Local governments are defined by their geographic boundaries. As a result, a local government’s revenues (and expenditures) are linked to how land is used within its boundaries. Property tax revenues are a function of the value of property in the jurisdiction. Sales tax revenues are often partially determined by how many and the types of merchants in the jurisdiction. However, when local governments make decisions about land uses, they may not consider the implications for the long-term financial health of the local government, either revenue produced or the cost to serve the development over its life.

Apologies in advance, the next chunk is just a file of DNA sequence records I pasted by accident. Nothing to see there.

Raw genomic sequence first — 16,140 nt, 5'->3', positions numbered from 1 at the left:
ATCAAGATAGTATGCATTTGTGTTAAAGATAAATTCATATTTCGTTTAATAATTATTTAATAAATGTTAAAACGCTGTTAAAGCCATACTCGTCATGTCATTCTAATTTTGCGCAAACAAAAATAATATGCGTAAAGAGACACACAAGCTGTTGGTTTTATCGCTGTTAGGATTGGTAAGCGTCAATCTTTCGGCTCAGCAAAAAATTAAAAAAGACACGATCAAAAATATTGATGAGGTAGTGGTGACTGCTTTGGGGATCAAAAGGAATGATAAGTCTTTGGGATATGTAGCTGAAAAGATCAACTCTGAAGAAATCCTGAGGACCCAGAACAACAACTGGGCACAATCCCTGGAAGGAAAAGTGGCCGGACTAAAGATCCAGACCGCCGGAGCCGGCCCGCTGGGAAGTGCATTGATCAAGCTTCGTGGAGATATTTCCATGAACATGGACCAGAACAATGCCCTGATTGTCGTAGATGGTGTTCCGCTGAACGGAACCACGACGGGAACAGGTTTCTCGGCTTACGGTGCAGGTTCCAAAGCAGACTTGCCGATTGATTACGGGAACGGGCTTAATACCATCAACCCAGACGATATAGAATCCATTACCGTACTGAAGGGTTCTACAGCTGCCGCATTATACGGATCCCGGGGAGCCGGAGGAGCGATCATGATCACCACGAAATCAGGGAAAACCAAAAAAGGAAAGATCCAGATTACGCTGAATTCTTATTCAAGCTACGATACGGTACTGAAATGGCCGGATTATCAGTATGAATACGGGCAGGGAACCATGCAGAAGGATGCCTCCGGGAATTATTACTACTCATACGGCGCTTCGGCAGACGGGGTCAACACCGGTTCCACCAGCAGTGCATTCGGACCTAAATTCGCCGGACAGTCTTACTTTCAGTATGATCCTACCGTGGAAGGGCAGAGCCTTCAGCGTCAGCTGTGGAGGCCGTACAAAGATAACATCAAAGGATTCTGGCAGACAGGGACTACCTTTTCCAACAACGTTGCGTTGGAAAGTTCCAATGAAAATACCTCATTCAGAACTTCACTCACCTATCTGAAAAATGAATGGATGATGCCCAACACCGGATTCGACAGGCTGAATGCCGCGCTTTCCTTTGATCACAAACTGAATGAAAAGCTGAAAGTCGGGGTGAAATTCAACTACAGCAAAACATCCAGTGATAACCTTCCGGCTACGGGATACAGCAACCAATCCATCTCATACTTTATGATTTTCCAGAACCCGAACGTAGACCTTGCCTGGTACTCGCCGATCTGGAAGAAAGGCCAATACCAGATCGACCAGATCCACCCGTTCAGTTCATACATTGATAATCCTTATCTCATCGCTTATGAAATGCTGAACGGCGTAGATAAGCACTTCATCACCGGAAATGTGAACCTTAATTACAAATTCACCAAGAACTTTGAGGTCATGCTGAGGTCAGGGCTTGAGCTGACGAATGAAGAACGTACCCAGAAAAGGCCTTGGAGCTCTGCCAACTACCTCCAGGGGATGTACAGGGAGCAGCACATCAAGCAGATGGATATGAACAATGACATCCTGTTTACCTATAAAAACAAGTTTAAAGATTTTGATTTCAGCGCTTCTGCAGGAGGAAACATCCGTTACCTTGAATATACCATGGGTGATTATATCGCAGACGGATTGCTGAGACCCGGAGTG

In this paper, we will demonstrate the importance of land use decisions for revenue: It may be obvious that there is a relationship between revenue and land uses, but the nature and size of the relationship may not be obvious. We will suggest actions that local governments can take to better manage their land uses for positive revenue impacts, including examples of local governments that have already taken some of these steps.